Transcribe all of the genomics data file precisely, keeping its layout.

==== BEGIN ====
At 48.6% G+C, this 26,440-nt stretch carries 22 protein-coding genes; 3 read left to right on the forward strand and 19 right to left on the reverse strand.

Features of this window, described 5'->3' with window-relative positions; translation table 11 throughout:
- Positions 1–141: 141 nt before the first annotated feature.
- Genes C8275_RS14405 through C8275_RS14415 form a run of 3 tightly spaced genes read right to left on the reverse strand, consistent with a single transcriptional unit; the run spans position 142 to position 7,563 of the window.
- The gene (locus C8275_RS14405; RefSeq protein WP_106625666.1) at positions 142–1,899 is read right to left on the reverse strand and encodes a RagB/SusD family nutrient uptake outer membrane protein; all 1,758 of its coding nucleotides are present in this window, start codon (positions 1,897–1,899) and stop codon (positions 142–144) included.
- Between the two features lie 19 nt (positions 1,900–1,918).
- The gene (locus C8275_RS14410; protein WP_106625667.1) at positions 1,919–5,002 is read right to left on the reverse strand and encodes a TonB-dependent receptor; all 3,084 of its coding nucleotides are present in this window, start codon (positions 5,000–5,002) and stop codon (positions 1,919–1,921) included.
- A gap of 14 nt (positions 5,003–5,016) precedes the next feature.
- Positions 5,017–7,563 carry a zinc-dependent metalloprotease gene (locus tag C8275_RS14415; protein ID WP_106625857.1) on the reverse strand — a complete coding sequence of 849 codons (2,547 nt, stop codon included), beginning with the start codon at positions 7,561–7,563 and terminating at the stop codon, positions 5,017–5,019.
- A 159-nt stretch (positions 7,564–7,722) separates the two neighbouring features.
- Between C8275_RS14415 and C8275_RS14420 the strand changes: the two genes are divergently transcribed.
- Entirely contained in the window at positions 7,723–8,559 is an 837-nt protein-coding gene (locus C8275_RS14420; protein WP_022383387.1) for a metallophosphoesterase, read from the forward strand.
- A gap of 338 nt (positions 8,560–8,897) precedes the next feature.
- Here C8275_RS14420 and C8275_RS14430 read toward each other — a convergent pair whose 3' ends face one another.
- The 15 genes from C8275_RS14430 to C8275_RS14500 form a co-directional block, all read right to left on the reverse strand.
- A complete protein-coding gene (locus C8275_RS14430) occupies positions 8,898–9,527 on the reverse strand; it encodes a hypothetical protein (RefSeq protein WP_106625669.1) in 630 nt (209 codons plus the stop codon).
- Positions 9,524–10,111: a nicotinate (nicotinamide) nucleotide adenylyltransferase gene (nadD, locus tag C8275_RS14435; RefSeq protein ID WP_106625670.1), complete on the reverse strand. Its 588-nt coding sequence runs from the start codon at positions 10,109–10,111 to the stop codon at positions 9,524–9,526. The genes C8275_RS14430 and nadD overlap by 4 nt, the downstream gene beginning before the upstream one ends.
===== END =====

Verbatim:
At 48.6% G+C, this 26,440-nt stretch carries 22 protein-coding genes; 3 read left to right on the forward strand and 19 right to left on the reverse strand.

Features of this window, described 5'->3' with window-relative positions; translation table 11 throughout:
- Positions 1–141: 141 nt before the first annotated feature.
- Genes C8275_RS14405 through C8275_RS14415 form a run of 3 tightly spaced genes read right to left on the reverse strand, consistent with a single transcriptional unit; the run spans position 142 to position 7,563 of the window.
- The gene (locus C8275_RS14405; RefSeq protein WP_106625666.1) at positions 142–1,899 is read right to left on the reverse strand and encodes a RagB/SusD family nutrient uptake outer membrane protein; all 1,758 of its coding nucleotides are present in this window, start codon (positions 1,897–1,899) and stop codon (positions 142–144) included.
- Between the two features lie 19 nt (positions 1,900–1,918).
- The gene (locus C8275_RS14410; protein WP_106625667.1) at positions 1,919–5,002 is read right to left on the reverse strand and encodes a TonB-dependent receptor; all 3,084 of its coding nucleotides are present in this window, start codon (positions 5,000–5,002) and stop codon (positions 1,919–1,921) included.
- A gap of 14 nt (positions 5,003–5,016) precedes the next feature.
- Positions 5,017–7,563 carry a zinc-dependent metalloprotease gene (locus tag C8275_RS14415; protein ID WP_106625857.1) on the reverse strand — a complete coding sequence of 849 codons (2,547 nt, stop codon included), beginning with the start codon at positions 7,561–7,563 and terminating at the stop codon, positions 5,017–5,019.
- A 159-nt stretch (positions 7,564–7,722) separates the two neighbouring features.
- Between C8275_RS14415 and C8275_RS14420 the strand changes: the two genes are divergently transcribed.
- Entirely contained in the window at positions 7,723–8,559 is an 837-nt protein-coding gene (locus C8275_RS14420; protein WP_022383387.1) for a metallophosphoesterase, read from the forward strand.
- A gap of 338 nt (positions 8,560–8,897) precedes the next feature.
- Here C8275_RS14420 and C8275_RS14430 read toward each other — a convergent pair whose 3' ends face one another.
- The 15 genes from C8275_RS14430 to C8275_RS14500 form a co-directional block, all read right to left on the reverse strand.
- A complete protein-coding gene (locus C8275_RS14430) occupies positions 8,898–9,527 on the reverse strand; it encodes a hypothetical protein (RefSeq protein WP_106625669.1) in 630 nt (209 codons plus the stop codon).
- Positions 9,524–10,111: a nicotinate (nicotinamide) nucleotide adenylyltransferase gene (nadD, locus tag C8275_RS14435; RefSeq protein ID WP_106625670.1), complete on the reverse strand. Its 588-nt coding sequence runs from the start codon at positions 10,109–10,111 to the stop codon at positions 9,524–9,526. The genes C8275_RS14430 and nadD overlap by 4 nt, the downstream gene beginning before the upstream one ends.